Cold War fears alive in Estonian spy case | Official alleged to have passed on NATO secrets

November 19, 2008

A spy dragged in from the cold. NATO secrets pipelined to Moscow. Warnings of “catastrophic damage” to Western security.
News of the arrest of a senior Estonian defence ministry official on treason charges has set old alarm bells ringing, and revived Cold War fears of Russian penetration of the West’s closely held secrets.

The accused official, Herman Simm, 61, has been under investigation for months, and was seized by Estonian officials in September, after an alleged contact man aroused suspicions and questions were raised about several lavish properties Simm bought while on a modest government salary. But word of the charges has only just surfaced.

In a setup worthy of a 1960s spy novel, Simm is accused of using a radio transmitter to send classified information to Russia, including NATO plans for Kosovo’s independence, U.S. missile defence and last summer’s war between Russia and Georgia. His wife, Heete, was also arrested.

According to the Estonian daily Postimees, Simm had years of control over Estonia’s computerized state secrets – including NATO, United Nations and European Union documents – as former chief of the defence ministry’s security department. He was also responsible for handling security clearances for Estonian officials in sensitive national security roles.

Janus Rahumagi, who heads the Estonian parliament’s oversight committee for government security, told reporters Simm may have made contact with Russian intelligence back in the late 1980s, when Estonia was still under Soviet rule. Simm became a chief of police in 1994 then moved to the defence ministry as a department head responsible for co-ordination with NATO and the EU.

Officials in Germany and Estonia have described the potential damage of his actions as “catastrophic” and “historic.”
But in an interview yesterday from Brussels, NATO spokesperson James Appathurai said that while the charges are “an issue of concern,” it was “too early to characterize the level of damage. That is now being investigated.”

NATO has publicly played down the incident, but its investigators, along with EU and American officials, are at work in the Estonian capital, Tallinn. Details of the charges emerged shortly after a two-day meeting of the alliance took place there.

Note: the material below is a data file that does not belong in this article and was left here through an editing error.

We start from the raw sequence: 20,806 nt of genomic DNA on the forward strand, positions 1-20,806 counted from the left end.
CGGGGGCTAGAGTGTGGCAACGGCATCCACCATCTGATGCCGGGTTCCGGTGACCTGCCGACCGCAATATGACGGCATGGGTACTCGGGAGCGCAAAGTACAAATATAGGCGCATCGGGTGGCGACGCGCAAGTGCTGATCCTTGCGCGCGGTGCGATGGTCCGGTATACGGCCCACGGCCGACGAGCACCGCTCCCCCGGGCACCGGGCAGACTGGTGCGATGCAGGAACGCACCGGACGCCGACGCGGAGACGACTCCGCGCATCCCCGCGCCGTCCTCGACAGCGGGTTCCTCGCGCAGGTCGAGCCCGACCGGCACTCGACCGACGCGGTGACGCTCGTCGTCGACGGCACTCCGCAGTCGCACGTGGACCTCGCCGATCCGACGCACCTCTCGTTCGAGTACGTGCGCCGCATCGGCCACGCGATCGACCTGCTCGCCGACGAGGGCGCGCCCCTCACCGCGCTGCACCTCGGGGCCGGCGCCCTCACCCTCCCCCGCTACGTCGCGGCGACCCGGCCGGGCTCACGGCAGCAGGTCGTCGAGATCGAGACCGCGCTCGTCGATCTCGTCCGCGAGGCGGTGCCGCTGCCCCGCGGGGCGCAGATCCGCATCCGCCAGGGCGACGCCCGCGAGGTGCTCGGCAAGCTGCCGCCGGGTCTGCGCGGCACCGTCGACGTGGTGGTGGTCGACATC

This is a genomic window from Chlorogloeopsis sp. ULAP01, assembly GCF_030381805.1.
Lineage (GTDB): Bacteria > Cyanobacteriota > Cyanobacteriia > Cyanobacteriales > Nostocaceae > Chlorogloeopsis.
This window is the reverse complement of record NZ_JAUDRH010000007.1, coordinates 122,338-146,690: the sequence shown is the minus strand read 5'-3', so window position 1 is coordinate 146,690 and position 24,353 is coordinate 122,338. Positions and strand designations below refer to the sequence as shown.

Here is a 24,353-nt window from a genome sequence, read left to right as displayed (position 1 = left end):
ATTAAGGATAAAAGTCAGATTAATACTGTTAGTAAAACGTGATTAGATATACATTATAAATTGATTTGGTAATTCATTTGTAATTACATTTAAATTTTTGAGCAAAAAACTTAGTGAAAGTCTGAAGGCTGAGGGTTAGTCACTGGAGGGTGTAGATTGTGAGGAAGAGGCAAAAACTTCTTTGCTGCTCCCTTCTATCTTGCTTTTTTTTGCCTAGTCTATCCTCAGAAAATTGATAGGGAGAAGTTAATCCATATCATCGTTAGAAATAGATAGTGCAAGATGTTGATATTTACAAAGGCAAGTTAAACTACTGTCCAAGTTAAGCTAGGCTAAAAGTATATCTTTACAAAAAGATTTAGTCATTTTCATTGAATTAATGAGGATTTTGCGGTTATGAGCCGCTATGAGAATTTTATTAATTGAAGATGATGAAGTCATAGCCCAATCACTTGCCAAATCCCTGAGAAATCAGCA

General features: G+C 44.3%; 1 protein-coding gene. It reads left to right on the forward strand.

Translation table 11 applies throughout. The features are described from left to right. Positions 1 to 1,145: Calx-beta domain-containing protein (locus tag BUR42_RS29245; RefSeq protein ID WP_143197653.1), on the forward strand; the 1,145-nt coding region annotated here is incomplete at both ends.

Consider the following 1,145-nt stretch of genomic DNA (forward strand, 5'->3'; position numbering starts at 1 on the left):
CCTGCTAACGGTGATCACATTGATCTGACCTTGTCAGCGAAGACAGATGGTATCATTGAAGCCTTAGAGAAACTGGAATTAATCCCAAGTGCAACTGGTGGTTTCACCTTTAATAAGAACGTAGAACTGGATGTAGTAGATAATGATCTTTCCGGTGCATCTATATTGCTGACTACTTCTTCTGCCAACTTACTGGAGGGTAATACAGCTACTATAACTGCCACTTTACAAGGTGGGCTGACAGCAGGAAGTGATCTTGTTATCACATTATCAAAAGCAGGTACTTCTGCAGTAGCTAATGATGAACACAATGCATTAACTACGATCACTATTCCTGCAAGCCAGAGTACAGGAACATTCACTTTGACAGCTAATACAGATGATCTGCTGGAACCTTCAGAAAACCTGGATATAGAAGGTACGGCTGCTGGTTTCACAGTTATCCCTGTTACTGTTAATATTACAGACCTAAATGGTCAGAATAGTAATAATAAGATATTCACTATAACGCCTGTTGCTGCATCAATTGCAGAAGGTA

Tensions between Russia and Estonia have escalated since last year when Tallinn removed a bronze statue commemorating Soviet war dead and became the target of a disastrous cyber attack it blamed on Moscow.

But says Juri Kivimae, chair of Estonian studies at University of Toronto, the spy case is one in a long line of espionage manoeuvres in this territory at the interface of East and West.

“All the Baltics were really spy nests for various countries,” he said, adding “I can’t believe this case will cause more damage to Russian-Estonian relations.”

The harm to NATO may be more immediate.

According to Postimees, Simm had confessed after his arrest and provided details of his activities.

While the methods are primitive by 21st-century standards, he had wider access to secrets than any Cold War spy: Estonia, one of the world’s most electronically wired countries, has reportedly digitized its government information, eliminating old-fashioned paperwork, but potentially exposing vast amounts of data to hackers.

Some of the information Simms viewed was relatively short-term and would eventually be made public. But the U.S. missile shield remains a volatile issue among Russia, its former Soviet possessions and the West.

Moscow has opposed Washington’s plans for installing missile interceptors in Poland, and countered with its own plan to move short range ballistic missiles to Russia’s Baltic enclave of Kaliningrad.

“It makes a lot of sense for Russia to continue its espionage activities,” says Olga Oliker, a senior international policy analyst for the Rand corporation. “It’s different from the Cold War, much less of a zero-sum game. But it’s very much in Russia’s interest to know what other countries are planning and thinking.”

She added, “the real problem for NATO is that Simm was such a high-level spy – he set up the system for protecting information. The broader question is how long has he supplied information, and how much was transferred in the last 10 to 20 years?”

It’s a question that may be answered when the case comes to trial, possibly sometime next year. Meanwhile, NATO will be quietly digging for other moles among its European members.

“It isn’t just the eastern countries,” said a Western official. “A German spy nicknamed Topaz worked at NATO headquarters.” Rainer Rupp was convicted of passing thousands of documents from Brussels to the East German security service for 12 years, starting in 1977.

With files from the Star’s wire services